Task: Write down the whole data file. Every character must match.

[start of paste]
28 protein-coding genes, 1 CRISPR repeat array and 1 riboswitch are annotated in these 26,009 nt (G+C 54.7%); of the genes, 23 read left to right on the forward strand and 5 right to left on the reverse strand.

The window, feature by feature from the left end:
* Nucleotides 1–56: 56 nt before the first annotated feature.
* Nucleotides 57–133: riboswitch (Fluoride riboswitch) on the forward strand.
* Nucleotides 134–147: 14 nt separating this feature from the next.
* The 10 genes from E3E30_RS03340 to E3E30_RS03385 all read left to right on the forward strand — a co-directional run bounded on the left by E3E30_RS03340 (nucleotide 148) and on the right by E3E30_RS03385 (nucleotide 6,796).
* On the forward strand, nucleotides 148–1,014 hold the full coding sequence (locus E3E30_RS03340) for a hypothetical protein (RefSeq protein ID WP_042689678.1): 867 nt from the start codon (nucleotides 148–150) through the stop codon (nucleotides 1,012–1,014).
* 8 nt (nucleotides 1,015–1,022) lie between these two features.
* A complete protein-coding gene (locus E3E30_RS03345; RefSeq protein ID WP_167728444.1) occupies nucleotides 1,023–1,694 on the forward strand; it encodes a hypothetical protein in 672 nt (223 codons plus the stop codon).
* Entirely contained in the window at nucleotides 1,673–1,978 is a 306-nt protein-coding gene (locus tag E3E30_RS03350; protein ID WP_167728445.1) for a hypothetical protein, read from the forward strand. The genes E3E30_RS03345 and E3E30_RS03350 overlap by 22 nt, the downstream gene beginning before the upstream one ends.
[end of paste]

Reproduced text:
28 protein-coding genes, 1 CRISPR repeat array and 1 riboswitch are annotated in these 26,009 nt (G+C 54.7%); of the genes, 23 read left to right on the forward strand and 5 right to left on the reverse strand.

The window, feature by feature from the left end:
* Nucleotides 1–56: 56 nt before the first annotated feature.
* Nucleotides 57–133: riboswitch (Fluoride riboswitch) on the forward strand.
* Nucleotides 134–147: 14 nt separating this feature from the next.
* The 10 genes from E3E30_RS03340 to E3E30_RS03385 all read left to right on the forward strand — a co-directional run bounded on the left by E3E30_RS03340 (nucleotide 148) and on the right by E3E30_RS03385 (nucleotide 6,796).
* On the forward strand, nucleotides 148–1,014 hold the full coding sequence (locus E3E30_RS03340) for a hypothetical protein (RefSeq protein ID WP_042689678.1): 867 nt from the start codon (nucleotides 148–150) through the stop codon (nucleotides 1,012–1,014).
* 8 nt (nucleotides 1,015–1,022) lie between these two features.
* A complete protein-coding gene (locus E3E30_RS03345; RefSeq protein ID WP_167728444.1) occupies nucleotides 1,023–1,694 on the forward strand; it encodes a hypothetical protein in 672 nt (223 codons plus the stop codon).
* Entirely contained in the window at nucleotides 1,673–1,978 is a 306-nt protein-coding gene (locus tag E3E30_RS03350; protein ID WP_167728445.1) for a hypothetical protein, read from the forward strand. The genes E3E30_RS03345 and E3E30_RS03350 overlap by 22 nt, the downstream gene beginning before the upstream one ends.